Category Archives: CYP Healthcare

Childhood obesity: time for action

By House of Commons Health Committee (2018)

The government is expected to publish shortly a refreshed version of the childhood obesity plan first published in summer 2016. This report calls for an effective childhood obesity plan with a joined-up, whole systems approach and one that focuses particularly on tackling the ever-widening health inequality due to childhood obesity between the richest and poorest area.

Click here to view this report

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Physical activity and the environment

by NICE (2018)

This guideline covers how to improve the physical environment to encourage and support physical activity. The aim is to increase the general population’s physical activity levels. The recommendations in this guideline should be read alongside NICE’s guideline on physical activity: walking and cycling.

Recommendations

This guideline includes recommendations on:
•strategies, policies and plans to increase physical activity in the local environment
•active travel
•public open spaces
•buildings
•schools

Click here to view this guidance

#StatusOfMind: social media and young people’s mental health and wellbeing

By Royal Society for Public Health (19th May 2017)

The report includes a league table of social media platforms according to their impact on young people’s mental health. YouTube tops the table as the most positive with Instagram and Snapchat coming out as the most detrimental to young people’s mental health and wellbeing.

Click here to download this report

Specialist substance misuse services for young people: a rapid mixed-methods evidence review of current provision and main principles for commissioning

By Public Health England (2017)

PHE commissioned The Children’s Society to undertake scoping research, to understand some of the opportunities and challenges currently facing those now responsible for commissioning and delivering young people’s specialist substance misuse services and to outline some critical good practice principles. Four main commissioning principles have been developed for the commissioning and provision of specialist substance misuse provision for young people, based on the findings, research and evidence-based guidelines.

Click here to view this report

Commissioning infant feeding services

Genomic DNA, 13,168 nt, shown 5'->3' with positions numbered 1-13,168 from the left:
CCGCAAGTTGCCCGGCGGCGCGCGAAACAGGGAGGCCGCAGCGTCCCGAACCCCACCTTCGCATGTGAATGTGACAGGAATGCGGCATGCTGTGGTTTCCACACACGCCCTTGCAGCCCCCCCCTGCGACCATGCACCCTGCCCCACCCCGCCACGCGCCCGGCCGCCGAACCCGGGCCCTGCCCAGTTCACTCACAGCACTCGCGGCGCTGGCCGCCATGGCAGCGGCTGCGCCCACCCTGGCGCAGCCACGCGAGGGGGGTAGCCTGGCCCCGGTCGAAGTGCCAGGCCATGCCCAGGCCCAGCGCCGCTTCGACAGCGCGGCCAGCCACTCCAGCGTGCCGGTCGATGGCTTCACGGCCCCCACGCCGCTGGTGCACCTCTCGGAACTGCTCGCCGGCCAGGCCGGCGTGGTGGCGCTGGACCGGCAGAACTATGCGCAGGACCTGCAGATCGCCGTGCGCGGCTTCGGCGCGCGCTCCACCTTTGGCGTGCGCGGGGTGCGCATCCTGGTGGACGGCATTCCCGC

By Public Health England (2016)

Public Health England and Unicef UK have developed guidance to support the commissioning of evidence-based interventions to improve breastfeeding rates across England. The toolkit consists of three parts: infographics which highlight the key issues; good practice guidance for commissioners; and guidance on effective data collection, monitoring and reporting.

Click here to view this guidance

Tipping the scale: case studies on the use of planning powers to limit hot food takeaways

By Local Government Association (2016)

This report contains seven case studies to illustrate how the use of planning powers could be utilised as part of public health policy locally. It highlights the balance to strike between supporting growth of local businesses and promoting healthier choices and options for the population.

Click here to view this report

Child obesity cut-offs as derived from parental perceptions: cross-sectional questionnaire

Black, J.A (2015) British Journal of General Practice, 

Click here to view this article

Abstract

Background Overweight children are at an increased risk of premature mortality and disease in adulthood. Parental perceptions and clinical definitions of child obesity differ, which may lessen the effectiveness of interventions to address obesity in the home setting. The extent to which parental and objective weight status cut-offs diverge has not been documented.

Aim To compare parental perceived and objectively derived assessment of underweight, healthy weight, and overweight in English children, and to identify sociodemographic characteristics that predict parental under- or overestimation of a child’s weight status.

Design and setting Cross-sectional questionnaire completed by parents linked with objective measurement of height and weight by school nurses, in English children from five regions aged 4–5 and 10–11 years old.

Method Parental derived cut-offs for under- and overweight were derived from a multinomial model of parental classification of their own child’s weight status against school nurse measured body mass index (BMI) centile.

Results Measured BMI centile was matched with parent classification of weight status in 2976 children. Parents become more likely to classify their children as underweight when they are at the 0.8th centile or below, and overweight at the 99.7th centile or above. Parents were more likely to underestimate a child’s weight if the child was black or South Asian, male, more deprived, or the child was older. These values differ greatly from the BMI centile cut-offs for underweight (2nd centile) and overweight (85th).

Conclusion Clinical and parental classifications of obesity are divergent at extremes of the weight spectrum